It seemed my grandmother had a special touch when it came to baking. Before the days of special fancy ingredients, she could turn four old brown bananas into moist flavorful bread, which was perfect for an afternoon snack with a cup of tea. Today’s baking know how will never match that of your grandmother’s, or mine since it was not uncommon for our grandmothers to bake everyday. Our lifestyle does not allow us to have that much experience and trial and error practice as they did. So let us look at a few simple, useful baking tips to help streamline the process.
1. It is so important to know your oven. Temperature is key to success. Buy an inexpensive oven thermometer and find out if your oven temperature is accurate. Sometimes just a small adjustment of twenty five degrees will make a huge difference. Pre-heating the oven is also essential to great results.
2. Ingredients play one of the most important parts in baking. Flour being the most commonly used ingredient should be fresh. I store mine in a sealed Tupperware container so I know it is always good. Whole grain flours become rancid faster so it is best to store them in the fridge or freezer. Make sure to transfer them out of the original package so they do not take on flavors from other foods.
3. Sweeteners, the next most common ingredient add flavor and allow baked goods to brown. White or brown sugar, honey, or corn syrup all work depending on the recipe.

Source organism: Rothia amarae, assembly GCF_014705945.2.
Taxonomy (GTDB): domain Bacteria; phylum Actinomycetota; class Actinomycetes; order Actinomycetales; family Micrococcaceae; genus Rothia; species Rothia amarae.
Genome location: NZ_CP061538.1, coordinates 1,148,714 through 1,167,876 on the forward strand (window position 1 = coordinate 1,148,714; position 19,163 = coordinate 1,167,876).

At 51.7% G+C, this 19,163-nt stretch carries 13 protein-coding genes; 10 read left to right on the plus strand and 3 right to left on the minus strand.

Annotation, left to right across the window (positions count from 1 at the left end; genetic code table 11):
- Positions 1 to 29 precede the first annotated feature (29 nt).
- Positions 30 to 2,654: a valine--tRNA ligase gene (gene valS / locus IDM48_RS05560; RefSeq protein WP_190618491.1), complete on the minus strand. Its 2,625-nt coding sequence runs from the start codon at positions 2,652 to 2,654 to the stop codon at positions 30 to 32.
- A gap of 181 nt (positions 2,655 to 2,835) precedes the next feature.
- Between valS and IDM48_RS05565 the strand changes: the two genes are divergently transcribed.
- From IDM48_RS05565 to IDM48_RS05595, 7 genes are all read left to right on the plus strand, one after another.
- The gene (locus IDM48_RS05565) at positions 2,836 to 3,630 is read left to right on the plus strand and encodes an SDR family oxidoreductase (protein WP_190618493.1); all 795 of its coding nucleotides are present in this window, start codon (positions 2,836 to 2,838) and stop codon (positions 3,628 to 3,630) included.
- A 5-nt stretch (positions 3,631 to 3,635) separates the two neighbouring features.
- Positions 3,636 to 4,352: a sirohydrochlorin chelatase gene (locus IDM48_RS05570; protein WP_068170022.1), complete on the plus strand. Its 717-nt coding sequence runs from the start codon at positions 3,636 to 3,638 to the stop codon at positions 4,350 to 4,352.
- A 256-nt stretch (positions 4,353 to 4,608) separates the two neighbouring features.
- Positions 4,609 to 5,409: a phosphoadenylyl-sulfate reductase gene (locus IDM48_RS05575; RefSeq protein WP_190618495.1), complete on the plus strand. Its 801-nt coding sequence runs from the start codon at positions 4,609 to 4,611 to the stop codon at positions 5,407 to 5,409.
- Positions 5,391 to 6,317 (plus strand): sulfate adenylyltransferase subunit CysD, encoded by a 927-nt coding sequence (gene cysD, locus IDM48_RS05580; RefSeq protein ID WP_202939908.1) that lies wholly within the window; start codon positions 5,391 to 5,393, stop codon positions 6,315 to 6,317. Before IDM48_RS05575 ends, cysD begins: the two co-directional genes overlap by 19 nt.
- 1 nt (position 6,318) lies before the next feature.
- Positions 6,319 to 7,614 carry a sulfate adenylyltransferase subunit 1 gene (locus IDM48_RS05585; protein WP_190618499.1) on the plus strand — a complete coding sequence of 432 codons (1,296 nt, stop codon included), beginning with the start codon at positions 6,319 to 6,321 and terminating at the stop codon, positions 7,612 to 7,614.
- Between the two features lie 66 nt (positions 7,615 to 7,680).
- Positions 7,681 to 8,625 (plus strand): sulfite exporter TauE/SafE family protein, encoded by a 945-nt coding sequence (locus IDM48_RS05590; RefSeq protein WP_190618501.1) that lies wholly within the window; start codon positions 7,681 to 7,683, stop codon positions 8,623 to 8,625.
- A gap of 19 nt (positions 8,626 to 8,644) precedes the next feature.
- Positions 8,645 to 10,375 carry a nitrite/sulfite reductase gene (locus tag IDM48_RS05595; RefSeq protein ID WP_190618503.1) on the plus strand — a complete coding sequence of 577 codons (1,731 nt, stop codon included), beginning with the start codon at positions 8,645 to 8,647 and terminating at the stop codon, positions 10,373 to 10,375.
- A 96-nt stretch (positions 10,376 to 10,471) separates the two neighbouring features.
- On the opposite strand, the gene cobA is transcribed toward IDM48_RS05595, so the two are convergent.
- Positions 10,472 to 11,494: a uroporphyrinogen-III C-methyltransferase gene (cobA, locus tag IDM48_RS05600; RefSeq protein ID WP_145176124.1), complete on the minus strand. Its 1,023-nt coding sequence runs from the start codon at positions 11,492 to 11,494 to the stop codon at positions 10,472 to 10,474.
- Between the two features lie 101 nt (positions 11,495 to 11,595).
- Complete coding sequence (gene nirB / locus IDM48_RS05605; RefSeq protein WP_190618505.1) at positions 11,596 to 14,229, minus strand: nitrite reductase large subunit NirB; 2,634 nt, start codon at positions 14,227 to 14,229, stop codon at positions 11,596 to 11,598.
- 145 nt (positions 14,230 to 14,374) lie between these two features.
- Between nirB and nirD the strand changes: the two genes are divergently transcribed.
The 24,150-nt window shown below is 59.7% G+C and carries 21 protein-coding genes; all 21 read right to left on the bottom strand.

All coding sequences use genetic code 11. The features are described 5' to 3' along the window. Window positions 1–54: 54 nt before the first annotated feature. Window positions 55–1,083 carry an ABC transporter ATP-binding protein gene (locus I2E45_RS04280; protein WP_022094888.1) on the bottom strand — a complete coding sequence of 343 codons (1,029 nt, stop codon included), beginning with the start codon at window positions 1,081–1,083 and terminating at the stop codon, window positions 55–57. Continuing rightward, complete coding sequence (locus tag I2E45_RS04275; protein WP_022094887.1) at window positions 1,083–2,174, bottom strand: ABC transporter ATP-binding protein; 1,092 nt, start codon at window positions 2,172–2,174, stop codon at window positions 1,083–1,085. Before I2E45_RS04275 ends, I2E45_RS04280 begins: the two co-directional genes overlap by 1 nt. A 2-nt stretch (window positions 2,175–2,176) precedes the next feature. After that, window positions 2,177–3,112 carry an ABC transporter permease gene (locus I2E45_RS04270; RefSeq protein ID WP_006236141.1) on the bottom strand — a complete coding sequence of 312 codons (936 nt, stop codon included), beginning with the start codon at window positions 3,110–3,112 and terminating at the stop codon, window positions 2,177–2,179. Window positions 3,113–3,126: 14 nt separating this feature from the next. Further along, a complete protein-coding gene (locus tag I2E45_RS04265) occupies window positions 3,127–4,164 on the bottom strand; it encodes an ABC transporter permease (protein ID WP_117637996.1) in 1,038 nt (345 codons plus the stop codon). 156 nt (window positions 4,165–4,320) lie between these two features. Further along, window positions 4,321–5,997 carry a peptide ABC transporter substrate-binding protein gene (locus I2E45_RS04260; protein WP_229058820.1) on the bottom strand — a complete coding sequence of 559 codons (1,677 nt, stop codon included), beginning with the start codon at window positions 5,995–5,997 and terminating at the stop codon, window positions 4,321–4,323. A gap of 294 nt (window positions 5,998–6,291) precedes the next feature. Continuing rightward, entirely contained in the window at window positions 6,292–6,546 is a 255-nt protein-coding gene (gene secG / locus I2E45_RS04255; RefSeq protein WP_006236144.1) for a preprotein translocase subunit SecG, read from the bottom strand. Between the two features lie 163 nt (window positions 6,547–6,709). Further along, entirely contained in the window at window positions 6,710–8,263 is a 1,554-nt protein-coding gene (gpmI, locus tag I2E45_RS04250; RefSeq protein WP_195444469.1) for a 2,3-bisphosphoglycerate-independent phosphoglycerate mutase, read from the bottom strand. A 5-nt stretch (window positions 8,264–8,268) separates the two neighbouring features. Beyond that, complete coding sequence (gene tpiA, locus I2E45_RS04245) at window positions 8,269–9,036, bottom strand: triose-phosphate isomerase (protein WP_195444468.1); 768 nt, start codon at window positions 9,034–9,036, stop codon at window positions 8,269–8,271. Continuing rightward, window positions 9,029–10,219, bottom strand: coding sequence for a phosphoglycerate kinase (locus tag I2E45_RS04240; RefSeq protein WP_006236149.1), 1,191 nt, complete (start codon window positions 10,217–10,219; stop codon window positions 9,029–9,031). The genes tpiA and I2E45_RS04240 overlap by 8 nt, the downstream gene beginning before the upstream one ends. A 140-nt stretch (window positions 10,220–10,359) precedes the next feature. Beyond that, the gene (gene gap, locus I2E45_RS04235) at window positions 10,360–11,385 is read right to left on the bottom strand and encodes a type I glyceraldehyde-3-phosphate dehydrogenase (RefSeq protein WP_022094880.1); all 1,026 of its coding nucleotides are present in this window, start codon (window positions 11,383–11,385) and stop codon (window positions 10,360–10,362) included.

When it comes to baking pans, think dark. Dull aluminum cookie sheets, pie and bread pans absorb more heat and therefore produce crisp, nicely browned results.
4. Proper Measuring is also vital. Grandmothers are notorious for “a little bit of this” or “a handful of that” when giving recipes out, but a little more accuracy is generally required. Keep it simple, use liquid measuring cups for wet ingredients (milk, oil, honey), and dry cups for dry ingredients (flour, sugar etc.), leveling off dry cups with a straight knife. As for eggs, extra large are my favorite and give you the most for your money.
5. One time you can experiment with measurements is when a recipe calls for flavorings, ex. Cinnamon, nutmeg, or an extract. The amount with these can be up to your taste preferences. I usually start by following the recipe exactly and then increase or decrease accordingly. Not everyone shares my fondness for cinnamon so this way works for me.
6. Lately I have been experimenting a lot with gluten free ingredients, especially gluten free baking mixes and I find the above tips also work if you are interested in a different option.
Okay I admit we can never bake totally like our grandmothers, but by following these few hints, we will come close.